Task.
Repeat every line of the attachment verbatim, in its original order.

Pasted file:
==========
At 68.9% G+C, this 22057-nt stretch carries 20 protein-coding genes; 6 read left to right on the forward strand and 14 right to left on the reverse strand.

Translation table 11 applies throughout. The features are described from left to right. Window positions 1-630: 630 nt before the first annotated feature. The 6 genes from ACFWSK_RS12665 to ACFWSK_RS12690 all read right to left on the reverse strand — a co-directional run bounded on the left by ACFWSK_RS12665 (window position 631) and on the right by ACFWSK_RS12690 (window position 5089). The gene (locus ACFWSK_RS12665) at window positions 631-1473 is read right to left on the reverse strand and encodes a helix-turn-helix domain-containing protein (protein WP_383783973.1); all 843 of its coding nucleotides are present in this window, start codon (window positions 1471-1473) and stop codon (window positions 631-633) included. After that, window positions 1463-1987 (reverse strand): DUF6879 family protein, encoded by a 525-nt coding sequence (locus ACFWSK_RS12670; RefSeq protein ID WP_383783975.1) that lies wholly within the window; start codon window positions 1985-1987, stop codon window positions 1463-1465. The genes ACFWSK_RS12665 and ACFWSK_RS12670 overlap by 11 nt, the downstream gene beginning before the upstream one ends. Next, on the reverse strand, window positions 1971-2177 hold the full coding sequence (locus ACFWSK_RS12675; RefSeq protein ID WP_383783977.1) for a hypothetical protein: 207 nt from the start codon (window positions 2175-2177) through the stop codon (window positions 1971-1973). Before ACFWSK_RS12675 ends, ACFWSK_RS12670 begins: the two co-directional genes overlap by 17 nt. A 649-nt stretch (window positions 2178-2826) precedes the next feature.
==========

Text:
At 68.9% G+C, this 22057-nt stretch carries 20 protein-coding genes; 6 read left to right on the forward strand and 14 right to left on the reverse strand.

Translation table 11 applies throughout. The features are described from left to right. Window positions 1-630: 630 nt before the first annotated feature. The 6 genes from ACFWSK_RS12665 to ACFWSK_RS12690 all read right to left on the reverse strand — a co-directional run bounded on the left by ACFWSK_RS12665 (window position 631) and on the right by ACFWSK_RS12690 (window position 5089). The gene (locus ACFWSK_RS12665) at window positions 631-1473 is read right to left on the reverse strand and encodes a helix-turn-helix domain-containing protein (protein WP_383783973.1); all 843 of its coding nucleotides are present in this window, start codon (window positions 1471-1473) and stop codon (window positions 631-633) included. After that, window positions 1463-1987 (reverse strand): DUF6879 family protein, encoded by a 525-nt coding sequence (locus ACFWSK_RS12670; RefSeq protein ID WP_383783975.1) that lies wholly within the window; start codon window positions 1985-1987, stop codon window positions 1463-1465. The genes ACFWSK_RS12665 and ACFWSK_RS12670 overlap by 11 nt, the downstream gene beginning before the upstream one ends. Next, on the reverse strand, window positions 1971-2177 hold the full coding sequence (locus ACFWSK_RS12675; RefSeq protein ID WP_383783977.1) for a hypothetical protein: 207 nt from the start codon (window positions 2175-2177) through the stop codon (window positions 1971-1973). Before ACFWSK_RS12675 ends, ACFWSK_RS12670 begins: the two co-directional genes overlap by 17 nt. A 649-nt stretch (window positions 2178-2826) precedes the next feature.